Home inContext Rising Anti-Semitism in France

Rising Anti-Semitism in France

Jonathan Doc Habany

World Jewry was horrified this past March when four Jews were murdered in Toulouse, France, by Mohamed Merah, a French citizen of Algerian origin. Not much has been spoken, however, of last week’s attack on a 17-year-old Jewish student. On July 4, that student, who attends the Ozar HaTorah Jewish day school in Toulouse—the same school where the four were murdered—hopped a train traveling to Lyon. According to a statement from the French Ministry of the Interior, the teen wore distinctive religious symbols and was at first subjected to verbal insults, which then escalated into physical aggression.

The Ministry didn’t get the story straight, however. In an exclusive interview with the French website Le-Progrès, the Jewish teenager explains how and why the situation degenerated. According to the teen’s testimony, the two attackers noticed him after he loudly said his brother’s Jewish first name while talking on the phone. According to the victim, “They told me to shut up and started insulting me,” after which he was physically attacked while the assailants mentioned his Jewish faith. The violent aggression was halted by a passenger and a conductor who intervened. The two attackers, held for investigation, had both recently applied for military recruitment and did not have previous criminal records. They were later reported to be French citizens of North African origin.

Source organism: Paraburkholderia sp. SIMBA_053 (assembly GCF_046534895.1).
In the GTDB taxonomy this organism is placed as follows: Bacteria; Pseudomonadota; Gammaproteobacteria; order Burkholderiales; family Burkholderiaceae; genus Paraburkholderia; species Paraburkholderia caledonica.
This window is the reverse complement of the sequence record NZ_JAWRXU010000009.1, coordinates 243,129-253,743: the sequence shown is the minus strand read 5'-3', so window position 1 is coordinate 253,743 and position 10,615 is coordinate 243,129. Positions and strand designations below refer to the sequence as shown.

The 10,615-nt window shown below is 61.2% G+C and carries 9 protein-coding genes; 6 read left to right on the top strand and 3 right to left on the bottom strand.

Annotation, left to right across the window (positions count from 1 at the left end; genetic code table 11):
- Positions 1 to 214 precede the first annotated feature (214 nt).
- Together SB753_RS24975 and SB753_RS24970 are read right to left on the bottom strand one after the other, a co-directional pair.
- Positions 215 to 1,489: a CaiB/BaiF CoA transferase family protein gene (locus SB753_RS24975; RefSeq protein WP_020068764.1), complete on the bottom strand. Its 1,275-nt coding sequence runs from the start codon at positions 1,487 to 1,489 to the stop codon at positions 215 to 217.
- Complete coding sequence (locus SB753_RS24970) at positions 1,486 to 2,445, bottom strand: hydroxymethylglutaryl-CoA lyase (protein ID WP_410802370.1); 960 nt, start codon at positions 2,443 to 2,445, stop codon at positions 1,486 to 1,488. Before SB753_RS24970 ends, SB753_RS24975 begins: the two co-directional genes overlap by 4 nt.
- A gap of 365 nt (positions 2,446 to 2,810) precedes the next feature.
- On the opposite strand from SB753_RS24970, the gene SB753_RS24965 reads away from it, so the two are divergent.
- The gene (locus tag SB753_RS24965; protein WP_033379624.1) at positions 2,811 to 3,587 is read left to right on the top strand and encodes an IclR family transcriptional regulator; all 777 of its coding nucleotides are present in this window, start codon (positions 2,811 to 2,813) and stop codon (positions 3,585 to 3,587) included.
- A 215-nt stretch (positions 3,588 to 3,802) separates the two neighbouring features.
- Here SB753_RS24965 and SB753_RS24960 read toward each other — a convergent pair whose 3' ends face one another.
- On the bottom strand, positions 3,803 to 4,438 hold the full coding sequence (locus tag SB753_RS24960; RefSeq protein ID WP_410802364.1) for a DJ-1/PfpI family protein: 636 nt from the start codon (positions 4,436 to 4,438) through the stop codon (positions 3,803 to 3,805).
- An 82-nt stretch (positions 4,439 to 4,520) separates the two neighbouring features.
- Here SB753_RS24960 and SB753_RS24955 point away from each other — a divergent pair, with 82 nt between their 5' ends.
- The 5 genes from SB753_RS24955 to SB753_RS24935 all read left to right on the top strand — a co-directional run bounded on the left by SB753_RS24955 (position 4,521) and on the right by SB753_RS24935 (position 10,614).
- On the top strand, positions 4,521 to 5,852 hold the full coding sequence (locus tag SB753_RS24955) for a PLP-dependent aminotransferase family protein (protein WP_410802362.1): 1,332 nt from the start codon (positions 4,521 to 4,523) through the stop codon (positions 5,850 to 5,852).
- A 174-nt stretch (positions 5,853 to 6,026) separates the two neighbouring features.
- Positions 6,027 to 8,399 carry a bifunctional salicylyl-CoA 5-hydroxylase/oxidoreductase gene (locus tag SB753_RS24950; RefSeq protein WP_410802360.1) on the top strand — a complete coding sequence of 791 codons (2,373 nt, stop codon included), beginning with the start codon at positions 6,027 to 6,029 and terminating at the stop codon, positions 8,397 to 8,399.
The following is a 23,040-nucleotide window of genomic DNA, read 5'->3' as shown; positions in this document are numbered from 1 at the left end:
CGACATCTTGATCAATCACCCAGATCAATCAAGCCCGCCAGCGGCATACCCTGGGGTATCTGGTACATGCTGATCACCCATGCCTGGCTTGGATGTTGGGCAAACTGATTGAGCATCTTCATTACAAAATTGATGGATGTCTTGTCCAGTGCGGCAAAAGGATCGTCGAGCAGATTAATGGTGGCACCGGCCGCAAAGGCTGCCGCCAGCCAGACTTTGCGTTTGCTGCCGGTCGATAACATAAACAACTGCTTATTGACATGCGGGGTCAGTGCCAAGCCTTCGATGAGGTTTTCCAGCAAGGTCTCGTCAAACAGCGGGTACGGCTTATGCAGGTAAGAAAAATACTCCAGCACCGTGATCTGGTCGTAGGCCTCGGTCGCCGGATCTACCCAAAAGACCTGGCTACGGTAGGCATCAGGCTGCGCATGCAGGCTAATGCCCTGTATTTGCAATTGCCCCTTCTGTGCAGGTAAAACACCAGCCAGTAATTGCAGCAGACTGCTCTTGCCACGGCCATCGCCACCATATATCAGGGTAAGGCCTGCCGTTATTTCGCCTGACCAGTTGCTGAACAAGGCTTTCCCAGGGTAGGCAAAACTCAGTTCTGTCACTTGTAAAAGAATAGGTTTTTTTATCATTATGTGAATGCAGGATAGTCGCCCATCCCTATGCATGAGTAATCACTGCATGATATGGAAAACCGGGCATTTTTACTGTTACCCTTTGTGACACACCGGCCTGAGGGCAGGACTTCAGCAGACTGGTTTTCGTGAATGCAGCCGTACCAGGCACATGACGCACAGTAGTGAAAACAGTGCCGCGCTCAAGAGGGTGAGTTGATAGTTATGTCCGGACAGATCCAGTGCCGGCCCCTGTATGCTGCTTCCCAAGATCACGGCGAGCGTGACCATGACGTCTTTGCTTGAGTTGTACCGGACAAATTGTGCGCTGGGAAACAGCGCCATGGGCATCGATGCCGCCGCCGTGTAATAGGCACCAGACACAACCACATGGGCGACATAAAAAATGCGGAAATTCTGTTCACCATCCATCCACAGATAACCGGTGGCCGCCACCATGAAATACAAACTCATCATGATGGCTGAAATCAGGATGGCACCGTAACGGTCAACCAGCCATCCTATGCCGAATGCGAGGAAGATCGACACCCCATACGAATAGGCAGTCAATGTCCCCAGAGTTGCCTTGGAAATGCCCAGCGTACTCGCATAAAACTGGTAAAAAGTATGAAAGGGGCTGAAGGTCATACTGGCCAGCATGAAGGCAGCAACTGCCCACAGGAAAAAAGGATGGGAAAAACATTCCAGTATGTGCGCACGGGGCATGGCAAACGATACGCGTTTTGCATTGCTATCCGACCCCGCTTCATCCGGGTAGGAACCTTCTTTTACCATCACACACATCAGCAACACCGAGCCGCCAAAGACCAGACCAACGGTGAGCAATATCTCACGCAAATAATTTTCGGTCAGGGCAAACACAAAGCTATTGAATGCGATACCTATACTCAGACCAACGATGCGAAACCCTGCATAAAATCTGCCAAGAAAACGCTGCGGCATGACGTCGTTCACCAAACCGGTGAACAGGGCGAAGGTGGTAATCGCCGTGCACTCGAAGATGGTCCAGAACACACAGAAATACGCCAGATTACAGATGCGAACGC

French police guard Ozar HaTorah, a Jewish school in Toulouse, where four Jews were murdered in March. (Photo: Reuters)

The attack resulted in condemnations from a number of French and Jewish officials who have been following the increase of anti-Semitic incidents in France with concern. The French Minister of the Interior, Manuel Valls, described the attack as “an insult to the values and the history of the republic” and declared, “[we should] fight the resurgence of this deeply evil anti-Semitism”. Arie Bensemhoun, the president of the Jewish Community of Toulouse, described the recent attacks against Jews in France as “a form of violence that is becoming intolerable,” adding that, “we are facing a new anti-Semitism that is absolutely ravaging France…” The umbrella organization of French Jewry, Conseil Représentatif des Institutions Juives de France, stated that the latest attack on a young Jewish student “is another development in the worrying trend of anti-Semitism in our country.”

The July 4 incident is one event in a series of attacks committed against Jews and Jewish targets during the past year in Europe, particularly in France. France, home to the largest Jewish and Muslim communities in Europe, was called the most dangerous country for Jews in a January 2011 report by the Israel-based Coordination Forum for Countering Anti-Semitism. Despite the French government’s attempts to fight anti-Semitism, the rate of attacks against Jews remains high. According to a report published on June 27 by the research department of the Israeli parliament, in a hearing of the Immigration and Absorption Committee with the participation of the French ambassador in Israel, Christophe Bigot, an astounding 247 incidents were reported between the months of January and May 2012. This number is 53% higher than during the same period one year earlier.